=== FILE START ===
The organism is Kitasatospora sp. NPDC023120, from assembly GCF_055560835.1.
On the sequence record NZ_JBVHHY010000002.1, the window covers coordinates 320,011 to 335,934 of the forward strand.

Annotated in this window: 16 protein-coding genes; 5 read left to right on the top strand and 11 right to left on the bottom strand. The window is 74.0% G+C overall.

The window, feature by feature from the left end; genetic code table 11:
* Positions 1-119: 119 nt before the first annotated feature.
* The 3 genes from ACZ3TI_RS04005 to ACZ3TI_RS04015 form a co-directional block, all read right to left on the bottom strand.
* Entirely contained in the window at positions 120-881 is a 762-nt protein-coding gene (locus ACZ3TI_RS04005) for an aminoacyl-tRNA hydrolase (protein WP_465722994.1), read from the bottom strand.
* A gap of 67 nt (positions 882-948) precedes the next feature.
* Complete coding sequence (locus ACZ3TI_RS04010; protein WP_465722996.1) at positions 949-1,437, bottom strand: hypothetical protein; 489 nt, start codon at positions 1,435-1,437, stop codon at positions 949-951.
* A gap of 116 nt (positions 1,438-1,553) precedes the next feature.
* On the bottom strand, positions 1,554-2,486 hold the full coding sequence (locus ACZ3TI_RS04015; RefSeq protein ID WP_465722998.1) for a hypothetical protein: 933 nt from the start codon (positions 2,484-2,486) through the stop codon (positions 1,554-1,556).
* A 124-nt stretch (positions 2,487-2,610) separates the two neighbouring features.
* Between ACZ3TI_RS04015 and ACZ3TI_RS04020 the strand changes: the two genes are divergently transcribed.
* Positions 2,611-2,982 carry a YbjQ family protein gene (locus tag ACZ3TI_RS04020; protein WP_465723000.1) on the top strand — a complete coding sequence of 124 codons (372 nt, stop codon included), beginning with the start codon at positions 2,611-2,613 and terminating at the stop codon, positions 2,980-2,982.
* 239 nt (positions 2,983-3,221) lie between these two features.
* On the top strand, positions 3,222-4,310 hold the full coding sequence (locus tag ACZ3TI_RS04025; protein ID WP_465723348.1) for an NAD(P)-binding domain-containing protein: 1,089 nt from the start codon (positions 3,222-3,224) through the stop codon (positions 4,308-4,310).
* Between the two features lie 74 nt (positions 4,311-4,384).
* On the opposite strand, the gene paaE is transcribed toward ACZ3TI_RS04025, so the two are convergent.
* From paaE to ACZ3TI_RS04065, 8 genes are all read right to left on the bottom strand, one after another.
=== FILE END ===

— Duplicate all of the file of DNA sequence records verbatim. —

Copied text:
The organism is Kitasatospora sp. NPDC023120, from assembly GCF_055560835.1.
On the sequence record NZ_JBVHHY010000002.1, the window covers coordinates 320,011 to 335,934 of the forward strand.

Annotated in this window: 16 protein-coding genes; 5 read left to right on the top strand and 11 right to left on the bottom strand. The window is 74.0% G+C overall.

The window, feature by feature from the left end; genetic code table 11:
* Positions 1-119: 119 nt before the first annotated feature.
* The 3 genes from ACZ3TI_RS04005 to ACZ3TI_RS04015 form a co-directional block, all read right to left on the bottom strand.
* Entirely contained in the window at positions 120-881 is a 762-nt protein-coding gene (locus ACZ3TI_RS04005) for an aminoacyl-tRNA hydrolase (protein WP_465722994.1), read from the bottom strand.
* A gap of 67 nt (positions 882-948) precedes the next feature.
* Complete coding sequence (locus ACZ3TI_RS04010; protein WP_465722996.1) at positions 949-1,437, bottom strand: hypothetical protein; 489 nt, start codon at positions 1,435-1,437, stop codon at positions 949-951.
* A gap of 116 nt (positions 1,438-1,553) precedes the next feature.
* On the bottom strand, positions 1,554-2,486 hold the full coding sequence (locus ACZ3TI_RS04015; RefSeq protein ID WP_465722998.1) for a hypothetical protein: 933 nt from the start codon (positions 2,484-2,486) through the stop codon (positions 1,554-1,556).
* A 124-nt stretch (positions 2,487-2,610) separates the two neighbouring features.
* Between ACZ3TI_RS04015 and ACZ3TI_RS04020 the strand changes: the two genes are divergently transcribed.
* Positions 2,611-2,982 carry a YbjQ family protein gene (locus tag ACZ3TI_RS04020; protein WP_465723000.1) on the top strand — a complete coding sequence of 124 codons (372 nt, stop codon included), beginning with the start codon at positions 2,611-2,613 and terminating at the stop codon, positions 2,980-2,982.
* 239 nt (positions 2,983-3,221) lie between these two features.
* On the top strand, positions 3,222-4,310 hold the full coding sequence (locus tag ACZ3TI_RS04025; protein ID WP_465723348.1) for an NAD(P)-binding domain-containing protein: 1,089 nt from the start codon (positions 3,222-3,224) through the stop codon (positions 4,308-4,310).
* Between the two features lie 74 nt (positions 4,311-4,384).
* On the opposite strand, the gene paaE is transcribed toward ACZ3TI_RS04025, so the two are convergent.
* From paaE to ACZ3TI_RS04065, 8 genes are all read right to left on the bottom strand, one after another.